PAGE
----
The results suggest that, in the event of a second wave—or the outbreak of another novel virus in the future—specific, targeted protocols may be government officials’ best shot at defeating a disease before it reaches the epidemic stage.

By way of example, Chudnovsky contrasted the public response to COVID-19 with that a severe flu epidemic, a more familiar scenario.

“We normally don’t mitigate a flu epidemic. We allow a flu epidemic to run its course,” he said. “People don’t wear masks. People don’t exercise social distancing… and for that reason a flu epidemic rises very fast and then it goes down very fast."

In the case of COVID-19, such protocols—as well as an economic lockdown in most states—have been used to “flatten” that steep curve. While they have not always reduced the number of people infected, they have slowed down the infection rate, so as not to overwhelm the health care system. This approach, however, has also increased the duration of the epidemic.

"Measures, if anything, they stretch the epidemic,” he said.

Chudnovsky said that the virus' trajectory in New York City, unlike other locations, mimicked what is usually seen with the spread of the flu, with a relatively steep increase and decrease of infections over a period of several months. Factors included the city’s high population density, household demographics, and a large number of infected people arriving in the city from Europe. Furthermore, he said, the delay in the shutdown permitted an unhindered, exponential community spread of the virus before any mitigation began. In other words, it was the initial infection rate, rather than the subsequent response, that determined the course of the epidemic in New York.

While not typical, New York’s experience with the coronavirus is, however, instructive. Chudnovsky and Garanin’s model suggests that, had there been no delay in implementing protective measures like social distancing and mask wearing, the exponential spread may not have been so rapid—and with more safeguards in place, a near-total shutdown may not have been necessary.

Their research indicates that very early mitigation measures may even prevent the increase of infection in the first place, so that it remains in what they call a “subviral regime”—a state in which the virus has access to fewer hosts, and in effect burns itself out before it can spread.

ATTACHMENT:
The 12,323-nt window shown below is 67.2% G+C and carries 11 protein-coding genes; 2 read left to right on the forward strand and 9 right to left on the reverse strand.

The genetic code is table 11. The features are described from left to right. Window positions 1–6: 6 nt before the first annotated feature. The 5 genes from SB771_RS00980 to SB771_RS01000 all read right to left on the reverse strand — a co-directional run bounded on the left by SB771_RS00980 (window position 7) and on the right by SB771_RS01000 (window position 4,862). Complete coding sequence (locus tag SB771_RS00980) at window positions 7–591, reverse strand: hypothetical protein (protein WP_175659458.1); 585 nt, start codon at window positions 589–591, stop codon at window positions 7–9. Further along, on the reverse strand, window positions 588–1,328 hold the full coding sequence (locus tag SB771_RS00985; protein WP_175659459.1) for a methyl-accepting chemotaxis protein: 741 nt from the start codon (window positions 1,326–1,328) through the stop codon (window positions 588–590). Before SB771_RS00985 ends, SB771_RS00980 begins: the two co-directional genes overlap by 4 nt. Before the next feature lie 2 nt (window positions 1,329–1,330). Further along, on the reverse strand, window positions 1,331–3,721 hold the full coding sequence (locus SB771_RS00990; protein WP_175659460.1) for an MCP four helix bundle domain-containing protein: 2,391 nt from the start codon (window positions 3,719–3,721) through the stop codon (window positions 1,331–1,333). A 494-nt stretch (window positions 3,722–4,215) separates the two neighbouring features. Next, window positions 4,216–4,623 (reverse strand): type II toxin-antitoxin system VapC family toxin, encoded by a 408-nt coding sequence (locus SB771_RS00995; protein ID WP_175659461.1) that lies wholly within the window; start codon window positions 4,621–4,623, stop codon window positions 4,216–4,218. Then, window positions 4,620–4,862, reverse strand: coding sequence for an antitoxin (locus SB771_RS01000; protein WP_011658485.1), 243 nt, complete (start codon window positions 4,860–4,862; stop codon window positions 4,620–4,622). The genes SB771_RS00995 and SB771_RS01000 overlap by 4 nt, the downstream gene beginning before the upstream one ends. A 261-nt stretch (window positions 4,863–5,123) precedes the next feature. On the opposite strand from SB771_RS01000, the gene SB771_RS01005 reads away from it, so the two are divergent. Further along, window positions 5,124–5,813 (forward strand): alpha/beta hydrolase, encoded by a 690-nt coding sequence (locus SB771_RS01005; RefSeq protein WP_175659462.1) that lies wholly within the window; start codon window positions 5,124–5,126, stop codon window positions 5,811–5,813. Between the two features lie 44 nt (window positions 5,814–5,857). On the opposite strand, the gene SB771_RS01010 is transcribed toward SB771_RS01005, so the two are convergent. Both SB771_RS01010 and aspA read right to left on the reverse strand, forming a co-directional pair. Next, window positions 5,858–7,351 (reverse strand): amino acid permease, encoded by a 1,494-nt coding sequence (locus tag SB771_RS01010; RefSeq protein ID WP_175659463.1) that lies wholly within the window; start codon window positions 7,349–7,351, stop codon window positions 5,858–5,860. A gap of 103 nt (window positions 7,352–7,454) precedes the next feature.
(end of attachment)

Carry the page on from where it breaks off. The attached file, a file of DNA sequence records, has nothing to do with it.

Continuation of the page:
Day-to-day, this would mean that mask-wearing and social distancing, as well as increased disinfection measures, should be implemented as soon as a novel virus is identified, and well before a regional outbreak is detected.

Furthermore, Chudnovsky is optimistic about our future encounters with novel coronaviruses that cause diseases like COVID-19, in part because he is confident that they are not as “novel” as we may think.

“This kind of coronavirus that moves from animals to humans has emerged constantly …since humans were around. This has occurred on a regular basis,” he said. “We [now] have the technology to analyze the virus, we know that it is not a bad flu, but in the past, that’s what it would have been considered. So, it’s very likely that we have experienced this in the past. But when it emerges next time, it would be good to take measures right away to keep it in the subviral regime…before it develops into an epidemic.”

Even for the seasonal flu, for which we have both vaccines and some degree of immunity, Chudnovsky believes that more aggressive measures could be taken.

“If we implemented the same measures, like wearing face masks and social distancing, during flu epidemics, we could have saved tens of thousands of lives,” he said. “That’s what people do in Asia. We should absolutely do that in this country.”

In April, Chudnovsky and his colleague Luis Anchordoqui published a study on airflow’s effect on viral circulation.